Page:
The university fee hike in 2012 transformed the nature of higher education. The £9,000 price tag many students now pay has seen universities become mega-businesses, geared to attracting paying ‘customers’ and competing against one another while vice-chancellors are committing a large portion of their expenditure to marketing and branding.
St Andrews is no different. Louise Richardson’s recent £30,000 bonus was as much a reward for the University’s academic excellence under her stewardship, as it was for her successful charm offensive with American and international students. Indeed, in an increasingly competitive market an inter-campus arms race has broken out: a recently refurbished library, a new Union and a redeveloped sports centre are St Andrews’ weapons of choice.
According to the Association of University Directors of Estate, current capital expenditure on enhancing university campuses “equates to more than the average annual Crossrail budget.” The sector’s £27 billion turnover is enough to place it in fourth in the FTSE 100, beaten only by Tesco, Vodafone and Sainsbury’s.
For many, placing a financial transaction, in the form of £9,000 tuition fees since 2012, at the heart of the relationship between tutor and student will improve the performance of universities, he claimed. Supporters say that recasting students as consumers will relieve tax-payers of the burden of funding degrees while improving student learning.
A recent proposal, put forward by Professor Craig Mahoney, principal of the University of West of Scotland (UWS), to offer a rebate to students who fail their degree is both radical and novel, another tactic in an increasingly competitive market. According to UWS, the refund would be available only to those who took advantage of all the help and support available to them if they began to struggle with their studies.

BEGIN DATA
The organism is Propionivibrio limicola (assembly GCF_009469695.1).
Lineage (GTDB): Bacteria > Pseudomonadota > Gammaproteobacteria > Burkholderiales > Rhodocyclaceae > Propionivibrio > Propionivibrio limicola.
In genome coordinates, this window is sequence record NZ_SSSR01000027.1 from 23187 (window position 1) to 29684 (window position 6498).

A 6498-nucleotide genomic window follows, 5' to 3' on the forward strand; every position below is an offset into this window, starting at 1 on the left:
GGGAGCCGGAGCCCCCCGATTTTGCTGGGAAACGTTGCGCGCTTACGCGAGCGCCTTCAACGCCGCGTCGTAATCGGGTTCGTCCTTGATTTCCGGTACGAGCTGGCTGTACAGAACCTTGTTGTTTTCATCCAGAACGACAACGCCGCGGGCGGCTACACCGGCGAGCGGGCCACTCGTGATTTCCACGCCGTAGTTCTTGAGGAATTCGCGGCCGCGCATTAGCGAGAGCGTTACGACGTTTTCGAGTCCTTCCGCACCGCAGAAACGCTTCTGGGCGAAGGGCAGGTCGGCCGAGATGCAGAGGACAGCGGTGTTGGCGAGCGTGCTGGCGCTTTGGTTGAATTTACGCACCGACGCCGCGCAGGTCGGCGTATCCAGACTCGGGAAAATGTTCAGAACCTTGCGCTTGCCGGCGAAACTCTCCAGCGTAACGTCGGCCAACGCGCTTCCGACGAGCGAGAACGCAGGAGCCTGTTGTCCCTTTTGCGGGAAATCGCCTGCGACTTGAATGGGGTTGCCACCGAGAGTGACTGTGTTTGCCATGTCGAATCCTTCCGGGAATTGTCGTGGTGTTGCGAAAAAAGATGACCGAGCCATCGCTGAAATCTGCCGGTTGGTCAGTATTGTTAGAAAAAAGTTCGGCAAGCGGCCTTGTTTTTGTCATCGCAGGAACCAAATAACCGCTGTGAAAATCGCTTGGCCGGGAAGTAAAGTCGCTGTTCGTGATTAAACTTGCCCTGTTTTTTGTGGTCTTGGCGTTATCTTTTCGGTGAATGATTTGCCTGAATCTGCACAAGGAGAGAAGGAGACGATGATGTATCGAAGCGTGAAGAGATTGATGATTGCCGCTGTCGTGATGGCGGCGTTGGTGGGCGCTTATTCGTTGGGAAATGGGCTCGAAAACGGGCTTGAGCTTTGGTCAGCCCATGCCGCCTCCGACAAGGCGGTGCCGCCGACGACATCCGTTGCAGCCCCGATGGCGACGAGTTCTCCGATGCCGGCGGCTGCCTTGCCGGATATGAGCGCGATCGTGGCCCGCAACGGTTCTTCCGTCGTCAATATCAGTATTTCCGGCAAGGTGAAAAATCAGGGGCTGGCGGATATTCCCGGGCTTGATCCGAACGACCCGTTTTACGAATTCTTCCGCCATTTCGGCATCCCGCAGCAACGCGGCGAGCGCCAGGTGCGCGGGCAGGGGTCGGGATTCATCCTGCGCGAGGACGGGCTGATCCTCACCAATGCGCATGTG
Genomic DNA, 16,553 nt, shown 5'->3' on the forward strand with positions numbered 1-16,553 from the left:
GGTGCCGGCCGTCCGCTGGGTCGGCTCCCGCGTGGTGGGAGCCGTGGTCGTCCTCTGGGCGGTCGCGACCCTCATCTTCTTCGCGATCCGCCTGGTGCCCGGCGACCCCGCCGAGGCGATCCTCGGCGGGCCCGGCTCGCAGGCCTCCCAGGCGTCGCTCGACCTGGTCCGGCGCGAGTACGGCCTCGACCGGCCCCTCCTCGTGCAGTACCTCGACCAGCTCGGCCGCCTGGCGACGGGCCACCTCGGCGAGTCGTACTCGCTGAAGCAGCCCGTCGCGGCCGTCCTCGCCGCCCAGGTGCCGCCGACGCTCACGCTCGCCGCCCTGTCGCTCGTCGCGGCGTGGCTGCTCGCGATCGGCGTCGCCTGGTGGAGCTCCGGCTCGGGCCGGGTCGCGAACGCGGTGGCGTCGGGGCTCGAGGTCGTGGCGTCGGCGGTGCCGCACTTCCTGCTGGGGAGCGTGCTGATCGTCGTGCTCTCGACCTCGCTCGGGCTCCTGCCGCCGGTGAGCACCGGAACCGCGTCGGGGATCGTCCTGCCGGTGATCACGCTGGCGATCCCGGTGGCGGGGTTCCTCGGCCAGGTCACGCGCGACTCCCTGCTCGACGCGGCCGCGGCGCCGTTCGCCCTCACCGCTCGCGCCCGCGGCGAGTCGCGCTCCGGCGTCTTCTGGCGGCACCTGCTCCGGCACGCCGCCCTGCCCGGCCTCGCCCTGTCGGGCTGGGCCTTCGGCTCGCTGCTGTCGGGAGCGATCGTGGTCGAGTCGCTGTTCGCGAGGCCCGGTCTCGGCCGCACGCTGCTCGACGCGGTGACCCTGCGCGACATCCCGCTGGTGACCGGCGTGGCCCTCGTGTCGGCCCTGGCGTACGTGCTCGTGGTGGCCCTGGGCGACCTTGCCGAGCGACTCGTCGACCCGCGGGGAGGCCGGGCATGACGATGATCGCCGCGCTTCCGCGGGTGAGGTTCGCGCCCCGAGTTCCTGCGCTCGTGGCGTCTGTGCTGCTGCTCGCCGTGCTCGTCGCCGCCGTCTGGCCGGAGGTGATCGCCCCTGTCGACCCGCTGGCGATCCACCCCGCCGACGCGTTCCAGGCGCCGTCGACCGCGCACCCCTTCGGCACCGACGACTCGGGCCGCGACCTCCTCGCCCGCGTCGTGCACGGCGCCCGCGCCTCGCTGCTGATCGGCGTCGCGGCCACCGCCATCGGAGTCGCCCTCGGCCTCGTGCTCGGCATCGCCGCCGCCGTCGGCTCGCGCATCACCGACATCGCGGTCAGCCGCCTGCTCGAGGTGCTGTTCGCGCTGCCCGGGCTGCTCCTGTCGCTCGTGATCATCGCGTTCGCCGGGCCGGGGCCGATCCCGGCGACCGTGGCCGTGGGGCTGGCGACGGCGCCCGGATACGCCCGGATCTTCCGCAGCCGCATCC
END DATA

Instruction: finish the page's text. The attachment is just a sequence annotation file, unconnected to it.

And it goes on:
Sceptics will see the policy as a marketing gimmick. “Get your degree here or your money back,” the cynics will trill. But for Professor Mahoney, the proposal is a serious attempt to remain attractive as competition increases, and it is a policy other universities should look to adopt. “We cannot sit in our ivory towers, observing and imagining that we will be unaffected by the changes taking place around us,” he said.
The proposals would not impact Scottish students who do not pay fees and it is unclear what it would mean for the rest of the UK. The most significant potential impact would be on students from outside the EU whose fees are uncapped and whose numbers are high in St Andrews. It is unusual to simply fail a degree: the warning lights usually go off beforehand and efforts are made to prevent the problem spiralling out of control. Practicalities aside, however, as this brand of incipient consumerism infects higher education, the relationship between the student and the lecturer is being transformed. Defining a university education as a private benefit rather than as a public good endangers the sense of a shared intellectual endeavour enshrined in any good university education.
The earnings-oriented students of the 21st century are a different breed to their predecessors of the 1970s. A marking boycott last semester, which might once have seen passionate students join their tutors on the picket line, was greeted with a more muted reaction. Students are aware of the price they are paying for their education and want their money’s worth. Yet, higher education fundamentally concerns intellectual pursuit, not the pursuit of capital, nor potential increased earnings. The rhetoric surrounding fees is paving the way for a market-led future. But is it one that we want? Right now it appears we have little choice.